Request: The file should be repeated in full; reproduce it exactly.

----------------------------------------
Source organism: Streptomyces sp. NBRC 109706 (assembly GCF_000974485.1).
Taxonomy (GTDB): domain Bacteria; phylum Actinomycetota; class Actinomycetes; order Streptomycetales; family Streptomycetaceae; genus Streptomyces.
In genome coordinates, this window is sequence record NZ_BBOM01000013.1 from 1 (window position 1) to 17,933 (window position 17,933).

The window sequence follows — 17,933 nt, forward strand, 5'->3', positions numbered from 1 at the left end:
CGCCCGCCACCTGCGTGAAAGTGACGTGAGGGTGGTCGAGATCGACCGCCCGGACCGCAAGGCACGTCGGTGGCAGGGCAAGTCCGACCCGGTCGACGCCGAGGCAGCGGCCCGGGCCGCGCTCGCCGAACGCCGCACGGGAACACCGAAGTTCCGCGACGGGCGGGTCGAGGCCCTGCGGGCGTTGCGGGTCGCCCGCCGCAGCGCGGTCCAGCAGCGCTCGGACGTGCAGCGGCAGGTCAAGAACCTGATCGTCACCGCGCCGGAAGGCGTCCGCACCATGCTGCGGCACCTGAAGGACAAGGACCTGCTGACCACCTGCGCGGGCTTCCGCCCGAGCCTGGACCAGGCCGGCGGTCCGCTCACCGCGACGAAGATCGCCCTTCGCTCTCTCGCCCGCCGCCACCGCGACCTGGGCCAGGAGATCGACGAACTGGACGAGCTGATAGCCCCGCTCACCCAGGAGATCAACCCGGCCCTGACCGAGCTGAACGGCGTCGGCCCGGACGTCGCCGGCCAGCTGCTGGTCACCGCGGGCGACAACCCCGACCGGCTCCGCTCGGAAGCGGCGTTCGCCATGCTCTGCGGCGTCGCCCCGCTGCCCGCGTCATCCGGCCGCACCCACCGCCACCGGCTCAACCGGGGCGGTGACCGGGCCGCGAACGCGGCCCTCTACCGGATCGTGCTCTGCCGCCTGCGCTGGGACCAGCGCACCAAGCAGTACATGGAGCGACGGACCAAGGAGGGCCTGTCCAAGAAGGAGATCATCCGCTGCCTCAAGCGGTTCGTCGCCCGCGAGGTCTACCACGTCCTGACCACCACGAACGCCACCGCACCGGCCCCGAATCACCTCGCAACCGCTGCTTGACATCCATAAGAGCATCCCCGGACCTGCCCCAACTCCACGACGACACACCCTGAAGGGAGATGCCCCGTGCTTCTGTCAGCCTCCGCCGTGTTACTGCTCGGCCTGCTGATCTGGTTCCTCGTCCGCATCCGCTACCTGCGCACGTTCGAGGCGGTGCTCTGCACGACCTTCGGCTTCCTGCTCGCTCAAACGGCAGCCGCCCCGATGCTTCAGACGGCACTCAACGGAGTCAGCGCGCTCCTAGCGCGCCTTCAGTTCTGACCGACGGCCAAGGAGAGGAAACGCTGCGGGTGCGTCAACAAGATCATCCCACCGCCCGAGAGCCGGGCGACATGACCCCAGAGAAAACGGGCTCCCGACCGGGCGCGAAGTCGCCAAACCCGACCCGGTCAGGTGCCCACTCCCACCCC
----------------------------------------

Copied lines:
Source organism: Streptomyces sp. NBRC 109706 (assembly GCF_000974485.1).
Taxonomy (GTDB): domain Bacteria; phylum Actinomycetota; class Actinomycetes; order Streptomycetales; family Streptomycetaceae; genus Streptomyces.
In genome coordinates, this window is sequence record NZ_BBOM01000013.1 from 1 (window position 1) to 17,933 (window position 17,933).

The window sequence follows — 17,933 nt, forward strand, 5'->3', positions numbered from 1 at the left end:
CGCCCGCCACCTGCGTGAAAGTGACGTGAGGGTGGTCGAGATCGACCGCCCGGACCGCAAGGCACGTCGGTGGCAGGGCAAGTCCGACCCGGTCGACGCCGAGGCAGCGGCCCGGGCCGCGCTCGCCGAACGCCGCACGGGAACACCGAAGTTCCGCGACGGGCGGGTCGAGGCCCTGCGGGCGTTGCGGGTCGCCCGCCGCAGCGCGGTCCAGCAGCGCTCGGACGTGCAGCGGCAGGTCAAGAACCTGATCGTCACCGCGCCGGAAGGCGTCCGCACCATGCTGCGGCACCTGAAGGACAAGGACCTGCTGACCACCTGCGCGGGCTTCCGCCCGAGCCTGGACCAGGCCGGCGGTCCGCTCACCGCGACGAAGATCGCCCTTCGCTCTCTCGCCCGCCGCCACCGCGACCTGGGCCAGGAGATCGACGAACTGGACGAGCTGATAGCCCCGCTCACCCAGGAGATCAACCCGGCCCTGACCGAGCTGAACGGCGTCGGCCCGGACGTCGCCGGCCAGCTGCTGGTCACCGCGGGCGACAACCCCGACCGGCTCCGCTCGGAAGCGGCGTTCGCCATGCTCTGCGGCGTCGCCCCGCTGCCCGCGTCATCCGGCCGCACCCACCGCCACCGGCTCAACCGGGGCGGTGACCGGGCCGCGAACGCGGCCCTCTACCGGATCGTGCTCTGCCGCCTGCGCTGGGACCAGCGCACCAAGCAGTACATGGAGCGACGGACCAAGGAGGGCCTGTCCAAGAAGGAGATCATCCGCTGCCTCAAGCGGTTCGTCGCCCGCGAGGTCTACCACGTCCTGACCACCACGAACGCCACCGCACCGGCCCCGAATCACCTCGCAACCGCTGCTTGACATCCATAAGAGCATCCCCGGACCTGCCCCAACTCCACGACGACACACCCTGAAGGGAGATGCCCCGTGCTTCTGTCAGCCTCCGCCGTGTTACTGCTCGGCCTGCTGATCTGGTTCCTCGTCCGCATCCGCTACCTGCGCACGTTCGAGGCGGTGCTCTGCACGACCTTCGGCTTCCTGCTCGCTCAAACGGCAGCCGCCCCGATGCTTCAGACGGCACTCAACGGAGTCAGCGCGCTCCTAGCGCGCCTTCAGTTCTGACCGACGGCCAAGGAGAGGAAACGCTGCGGGTGCGTCAACAAGATCATCCCACCGCCCGAGAGCCGGGCGACATGACCCCAGAGAAAACGGGCTCCCGACCGGGCGCGAAGTCGCCAAACCCGACCCGGTCAGGTGCCCACTCCCACCCC